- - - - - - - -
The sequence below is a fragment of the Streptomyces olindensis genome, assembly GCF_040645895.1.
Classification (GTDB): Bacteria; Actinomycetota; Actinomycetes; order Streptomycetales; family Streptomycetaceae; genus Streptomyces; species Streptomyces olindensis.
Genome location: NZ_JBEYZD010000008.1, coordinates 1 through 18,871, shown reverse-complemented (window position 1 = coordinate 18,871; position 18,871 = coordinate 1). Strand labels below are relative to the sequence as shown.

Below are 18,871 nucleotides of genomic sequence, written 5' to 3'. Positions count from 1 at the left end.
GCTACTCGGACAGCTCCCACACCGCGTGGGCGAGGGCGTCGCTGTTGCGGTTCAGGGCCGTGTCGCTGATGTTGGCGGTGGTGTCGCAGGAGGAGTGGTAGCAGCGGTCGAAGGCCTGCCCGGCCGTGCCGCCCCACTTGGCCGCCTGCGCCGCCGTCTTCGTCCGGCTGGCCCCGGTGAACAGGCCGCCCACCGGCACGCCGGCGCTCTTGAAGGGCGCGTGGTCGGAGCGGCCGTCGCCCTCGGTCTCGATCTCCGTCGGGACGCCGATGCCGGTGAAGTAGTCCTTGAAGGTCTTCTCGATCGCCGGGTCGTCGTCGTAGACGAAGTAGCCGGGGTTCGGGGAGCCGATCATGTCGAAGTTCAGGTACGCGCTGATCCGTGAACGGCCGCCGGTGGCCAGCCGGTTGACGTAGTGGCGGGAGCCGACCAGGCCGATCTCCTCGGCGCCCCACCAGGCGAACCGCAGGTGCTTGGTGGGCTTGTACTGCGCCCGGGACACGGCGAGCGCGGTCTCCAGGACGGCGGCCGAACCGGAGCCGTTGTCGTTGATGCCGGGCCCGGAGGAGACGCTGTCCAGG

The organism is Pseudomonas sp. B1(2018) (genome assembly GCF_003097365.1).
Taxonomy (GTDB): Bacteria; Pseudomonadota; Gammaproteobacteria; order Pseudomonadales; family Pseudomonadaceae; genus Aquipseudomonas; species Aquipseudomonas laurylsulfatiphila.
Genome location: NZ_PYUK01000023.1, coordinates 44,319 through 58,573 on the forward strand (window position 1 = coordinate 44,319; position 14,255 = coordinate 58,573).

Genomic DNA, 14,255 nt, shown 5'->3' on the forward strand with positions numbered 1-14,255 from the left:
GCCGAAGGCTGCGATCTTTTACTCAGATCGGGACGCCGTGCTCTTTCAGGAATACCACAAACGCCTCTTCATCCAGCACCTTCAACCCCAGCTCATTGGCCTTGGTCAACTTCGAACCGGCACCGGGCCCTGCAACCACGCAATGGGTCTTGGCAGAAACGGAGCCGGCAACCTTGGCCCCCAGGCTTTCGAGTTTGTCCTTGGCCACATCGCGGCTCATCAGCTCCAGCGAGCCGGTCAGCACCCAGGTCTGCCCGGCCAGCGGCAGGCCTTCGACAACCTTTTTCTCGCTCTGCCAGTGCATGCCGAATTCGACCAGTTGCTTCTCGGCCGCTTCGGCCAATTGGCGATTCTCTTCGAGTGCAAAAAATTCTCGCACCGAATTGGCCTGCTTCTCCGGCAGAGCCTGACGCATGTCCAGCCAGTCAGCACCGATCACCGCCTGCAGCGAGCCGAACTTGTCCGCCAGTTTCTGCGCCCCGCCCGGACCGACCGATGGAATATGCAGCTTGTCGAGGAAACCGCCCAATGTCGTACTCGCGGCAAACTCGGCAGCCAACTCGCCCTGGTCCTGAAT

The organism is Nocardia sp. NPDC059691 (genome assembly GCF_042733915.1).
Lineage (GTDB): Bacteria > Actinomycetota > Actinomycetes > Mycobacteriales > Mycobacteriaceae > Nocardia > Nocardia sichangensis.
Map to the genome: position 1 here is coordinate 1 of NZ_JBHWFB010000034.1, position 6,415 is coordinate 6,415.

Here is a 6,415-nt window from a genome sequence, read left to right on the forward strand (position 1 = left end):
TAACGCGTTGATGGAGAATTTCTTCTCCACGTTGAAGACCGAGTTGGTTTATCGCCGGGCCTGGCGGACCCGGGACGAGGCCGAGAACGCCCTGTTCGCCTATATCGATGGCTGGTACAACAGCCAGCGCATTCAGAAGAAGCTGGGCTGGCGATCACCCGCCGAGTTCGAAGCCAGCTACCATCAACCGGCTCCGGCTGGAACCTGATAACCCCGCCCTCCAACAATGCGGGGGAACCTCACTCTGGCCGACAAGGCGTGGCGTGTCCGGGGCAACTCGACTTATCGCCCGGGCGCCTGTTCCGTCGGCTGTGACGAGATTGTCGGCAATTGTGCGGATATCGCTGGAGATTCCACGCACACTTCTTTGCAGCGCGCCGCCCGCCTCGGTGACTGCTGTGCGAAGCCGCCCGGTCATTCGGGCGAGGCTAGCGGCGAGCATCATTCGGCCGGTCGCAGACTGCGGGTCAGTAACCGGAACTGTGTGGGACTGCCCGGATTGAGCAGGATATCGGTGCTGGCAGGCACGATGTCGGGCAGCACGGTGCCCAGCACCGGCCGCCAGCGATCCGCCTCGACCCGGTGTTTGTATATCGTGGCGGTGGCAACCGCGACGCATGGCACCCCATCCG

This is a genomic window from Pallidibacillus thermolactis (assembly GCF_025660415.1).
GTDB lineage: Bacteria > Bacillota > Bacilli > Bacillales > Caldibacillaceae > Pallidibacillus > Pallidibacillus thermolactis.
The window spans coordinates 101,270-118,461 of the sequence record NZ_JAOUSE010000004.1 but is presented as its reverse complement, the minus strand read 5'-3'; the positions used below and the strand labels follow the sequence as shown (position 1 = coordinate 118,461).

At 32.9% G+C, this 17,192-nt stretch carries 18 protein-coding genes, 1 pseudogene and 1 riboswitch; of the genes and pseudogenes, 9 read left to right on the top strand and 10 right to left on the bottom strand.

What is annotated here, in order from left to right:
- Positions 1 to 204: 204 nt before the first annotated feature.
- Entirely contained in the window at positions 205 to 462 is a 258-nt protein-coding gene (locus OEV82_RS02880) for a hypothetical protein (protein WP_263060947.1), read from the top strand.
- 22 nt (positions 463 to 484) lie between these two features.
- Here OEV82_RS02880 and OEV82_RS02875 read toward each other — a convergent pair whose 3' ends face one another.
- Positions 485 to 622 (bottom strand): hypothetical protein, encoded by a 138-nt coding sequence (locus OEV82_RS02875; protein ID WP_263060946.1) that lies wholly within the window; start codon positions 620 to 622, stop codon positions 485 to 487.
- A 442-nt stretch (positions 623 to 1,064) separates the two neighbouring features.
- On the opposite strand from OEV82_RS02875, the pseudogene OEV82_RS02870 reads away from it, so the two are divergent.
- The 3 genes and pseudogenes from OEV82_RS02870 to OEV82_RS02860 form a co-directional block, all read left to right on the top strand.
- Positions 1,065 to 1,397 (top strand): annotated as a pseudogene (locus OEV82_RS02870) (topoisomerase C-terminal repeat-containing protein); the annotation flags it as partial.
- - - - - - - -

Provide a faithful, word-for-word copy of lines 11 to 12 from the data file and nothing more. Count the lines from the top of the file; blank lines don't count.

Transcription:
The organism is Nocardia sp. NPDC059691 (genome assembly GCF_042733915.1).
Lineage (GTDB): Bacteria > Actinomycetota > Actinomycetes > Mycobacteriales > Mycobacteriaceae > Nocardia > Nocardia sichangensis.